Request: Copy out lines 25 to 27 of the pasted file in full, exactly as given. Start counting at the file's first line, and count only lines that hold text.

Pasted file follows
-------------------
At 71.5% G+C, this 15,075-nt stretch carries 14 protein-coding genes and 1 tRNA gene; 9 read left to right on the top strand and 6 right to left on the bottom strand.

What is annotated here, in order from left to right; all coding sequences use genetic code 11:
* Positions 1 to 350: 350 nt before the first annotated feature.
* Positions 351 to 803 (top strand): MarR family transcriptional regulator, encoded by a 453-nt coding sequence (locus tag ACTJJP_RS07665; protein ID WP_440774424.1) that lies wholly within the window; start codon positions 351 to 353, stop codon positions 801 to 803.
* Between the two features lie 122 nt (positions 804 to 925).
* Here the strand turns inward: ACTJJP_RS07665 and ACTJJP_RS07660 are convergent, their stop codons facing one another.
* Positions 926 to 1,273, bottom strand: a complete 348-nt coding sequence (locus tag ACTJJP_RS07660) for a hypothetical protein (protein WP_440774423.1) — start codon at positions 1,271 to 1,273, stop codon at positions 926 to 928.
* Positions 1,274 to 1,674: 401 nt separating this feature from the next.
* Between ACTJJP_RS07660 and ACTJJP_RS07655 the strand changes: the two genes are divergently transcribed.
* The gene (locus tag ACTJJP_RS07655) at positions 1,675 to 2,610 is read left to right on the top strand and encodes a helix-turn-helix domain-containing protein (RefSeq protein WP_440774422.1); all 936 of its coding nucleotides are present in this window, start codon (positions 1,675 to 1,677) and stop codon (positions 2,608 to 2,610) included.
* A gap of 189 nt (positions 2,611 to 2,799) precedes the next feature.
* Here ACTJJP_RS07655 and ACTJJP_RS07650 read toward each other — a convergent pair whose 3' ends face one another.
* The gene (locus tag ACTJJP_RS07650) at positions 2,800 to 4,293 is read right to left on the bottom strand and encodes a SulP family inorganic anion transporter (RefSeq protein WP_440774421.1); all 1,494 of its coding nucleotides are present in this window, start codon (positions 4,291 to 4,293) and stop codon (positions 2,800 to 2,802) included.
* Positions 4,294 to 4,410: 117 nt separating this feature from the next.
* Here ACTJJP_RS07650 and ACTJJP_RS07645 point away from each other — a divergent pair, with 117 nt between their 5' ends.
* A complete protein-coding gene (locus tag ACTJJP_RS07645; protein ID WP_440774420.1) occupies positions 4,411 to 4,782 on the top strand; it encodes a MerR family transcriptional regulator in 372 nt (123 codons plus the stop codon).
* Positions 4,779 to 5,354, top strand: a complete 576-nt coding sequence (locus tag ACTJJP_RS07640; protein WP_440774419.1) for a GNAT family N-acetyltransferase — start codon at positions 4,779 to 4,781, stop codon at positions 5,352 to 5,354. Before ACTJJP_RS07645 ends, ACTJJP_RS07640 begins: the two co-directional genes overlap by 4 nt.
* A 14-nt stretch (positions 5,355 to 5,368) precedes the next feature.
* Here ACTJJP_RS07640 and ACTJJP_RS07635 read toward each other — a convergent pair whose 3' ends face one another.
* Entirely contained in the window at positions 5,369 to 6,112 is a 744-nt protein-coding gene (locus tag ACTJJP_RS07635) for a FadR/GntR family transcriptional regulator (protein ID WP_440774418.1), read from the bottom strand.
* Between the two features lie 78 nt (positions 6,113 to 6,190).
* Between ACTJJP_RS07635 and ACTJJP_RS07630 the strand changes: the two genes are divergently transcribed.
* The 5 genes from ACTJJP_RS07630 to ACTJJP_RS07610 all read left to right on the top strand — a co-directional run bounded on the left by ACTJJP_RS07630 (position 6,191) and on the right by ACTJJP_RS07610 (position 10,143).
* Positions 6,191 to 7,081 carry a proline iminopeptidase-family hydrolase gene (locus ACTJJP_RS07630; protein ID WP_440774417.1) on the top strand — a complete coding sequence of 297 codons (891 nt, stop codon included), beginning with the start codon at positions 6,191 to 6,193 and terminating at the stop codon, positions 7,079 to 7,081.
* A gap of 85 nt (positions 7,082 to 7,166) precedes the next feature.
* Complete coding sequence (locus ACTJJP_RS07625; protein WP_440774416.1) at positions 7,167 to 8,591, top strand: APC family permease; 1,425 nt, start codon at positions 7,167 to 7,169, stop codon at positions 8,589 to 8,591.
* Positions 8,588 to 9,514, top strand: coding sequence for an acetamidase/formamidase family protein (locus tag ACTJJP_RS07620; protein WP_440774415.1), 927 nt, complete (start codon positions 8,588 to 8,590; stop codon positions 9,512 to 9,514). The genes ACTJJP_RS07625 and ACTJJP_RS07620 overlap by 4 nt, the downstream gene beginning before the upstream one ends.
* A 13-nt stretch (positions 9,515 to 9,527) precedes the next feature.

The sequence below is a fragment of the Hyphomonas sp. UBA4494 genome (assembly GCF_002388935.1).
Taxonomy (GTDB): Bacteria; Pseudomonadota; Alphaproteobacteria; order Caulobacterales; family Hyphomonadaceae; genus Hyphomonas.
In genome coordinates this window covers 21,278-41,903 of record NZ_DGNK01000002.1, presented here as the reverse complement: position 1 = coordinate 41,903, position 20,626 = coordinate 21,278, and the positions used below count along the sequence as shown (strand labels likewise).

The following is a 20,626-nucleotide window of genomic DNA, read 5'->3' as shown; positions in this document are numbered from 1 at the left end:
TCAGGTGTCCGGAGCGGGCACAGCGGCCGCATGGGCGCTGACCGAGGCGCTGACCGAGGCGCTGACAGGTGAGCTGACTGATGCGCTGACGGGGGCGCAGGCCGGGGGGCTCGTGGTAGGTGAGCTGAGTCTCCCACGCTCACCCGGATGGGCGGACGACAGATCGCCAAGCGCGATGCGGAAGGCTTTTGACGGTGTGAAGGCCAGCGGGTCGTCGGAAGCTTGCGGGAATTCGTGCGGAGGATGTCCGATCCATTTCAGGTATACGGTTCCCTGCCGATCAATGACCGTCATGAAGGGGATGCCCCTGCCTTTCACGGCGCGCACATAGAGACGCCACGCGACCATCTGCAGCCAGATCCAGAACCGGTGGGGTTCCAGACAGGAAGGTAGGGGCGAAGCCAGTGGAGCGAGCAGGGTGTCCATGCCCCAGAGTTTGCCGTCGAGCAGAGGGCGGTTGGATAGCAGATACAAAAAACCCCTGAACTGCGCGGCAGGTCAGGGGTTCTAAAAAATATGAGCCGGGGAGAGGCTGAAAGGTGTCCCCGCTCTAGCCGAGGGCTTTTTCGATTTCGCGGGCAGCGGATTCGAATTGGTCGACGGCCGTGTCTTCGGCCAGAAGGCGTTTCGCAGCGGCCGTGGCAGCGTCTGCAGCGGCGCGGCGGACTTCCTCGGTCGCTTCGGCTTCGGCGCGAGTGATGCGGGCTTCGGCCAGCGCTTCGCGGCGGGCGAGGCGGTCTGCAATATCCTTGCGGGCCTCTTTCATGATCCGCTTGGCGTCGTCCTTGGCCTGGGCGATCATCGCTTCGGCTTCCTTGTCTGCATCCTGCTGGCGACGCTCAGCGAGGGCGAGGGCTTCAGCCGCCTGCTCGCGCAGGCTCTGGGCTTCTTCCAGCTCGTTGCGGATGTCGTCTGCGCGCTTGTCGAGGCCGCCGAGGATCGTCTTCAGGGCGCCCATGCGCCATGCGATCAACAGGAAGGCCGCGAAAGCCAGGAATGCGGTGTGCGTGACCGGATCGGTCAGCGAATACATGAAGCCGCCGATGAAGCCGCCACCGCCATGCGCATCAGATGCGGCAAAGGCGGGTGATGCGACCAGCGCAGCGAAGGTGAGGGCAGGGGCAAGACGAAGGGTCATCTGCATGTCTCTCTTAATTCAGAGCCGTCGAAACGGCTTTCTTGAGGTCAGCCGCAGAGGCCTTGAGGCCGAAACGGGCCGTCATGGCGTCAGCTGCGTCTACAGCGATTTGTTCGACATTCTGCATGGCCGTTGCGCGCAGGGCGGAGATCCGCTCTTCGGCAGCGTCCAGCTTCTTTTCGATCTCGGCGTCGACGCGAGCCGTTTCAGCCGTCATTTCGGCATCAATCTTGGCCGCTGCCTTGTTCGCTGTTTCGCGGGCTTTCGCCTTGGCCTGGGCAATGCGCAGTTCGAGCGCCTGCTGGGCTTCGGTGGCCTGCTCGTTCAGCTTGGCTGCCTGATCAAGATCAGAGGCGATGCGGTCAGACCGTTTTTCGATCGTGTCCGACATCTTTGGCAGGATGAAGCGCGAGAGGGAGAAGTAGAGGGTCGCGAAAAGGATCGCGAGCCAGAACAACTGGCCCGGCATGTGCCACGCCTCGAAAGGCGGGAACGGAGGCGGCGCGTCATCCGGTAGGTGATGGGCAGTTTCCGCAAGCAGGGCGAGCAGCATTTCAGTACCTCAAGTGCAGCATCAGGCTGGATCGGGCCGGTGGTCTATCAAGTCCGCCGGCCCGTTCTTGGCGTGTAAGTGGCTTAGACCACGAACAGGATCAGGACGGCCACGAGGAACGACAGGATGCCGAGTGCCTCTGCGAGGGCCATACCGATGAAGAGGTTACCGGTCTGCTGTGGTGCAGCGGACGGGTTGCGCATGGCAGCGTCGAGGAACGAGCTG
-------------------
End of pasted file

* A gap of 85 nt (positions 7,082 to 7,166) precedes the next feature.
* Complete coding sequence (locus ACTJJP_RS07625; protein WP_440774416.1) at positions 7,167 to 8,591, top strand: APC family permease; 1,425 nt, start codon at positions 7,167 to 7,169, stop codon at positions 8,589 to 8,591.
* Positions 8,588 to 9,514, top strand: coding sequence for an acetamidase/formamidase family protein (locus tag ACTJJP_RS07620; protein WP_440774415.1), 927 nt, complete (start codon positions 8,588 to 8,590; stop codon positions 9,512 to 9,514). The genes ACTJJP_RS07625 and ACTJJP_RS07620 overlap by 4 nt, the downstream gene beginning before the upstream one ends.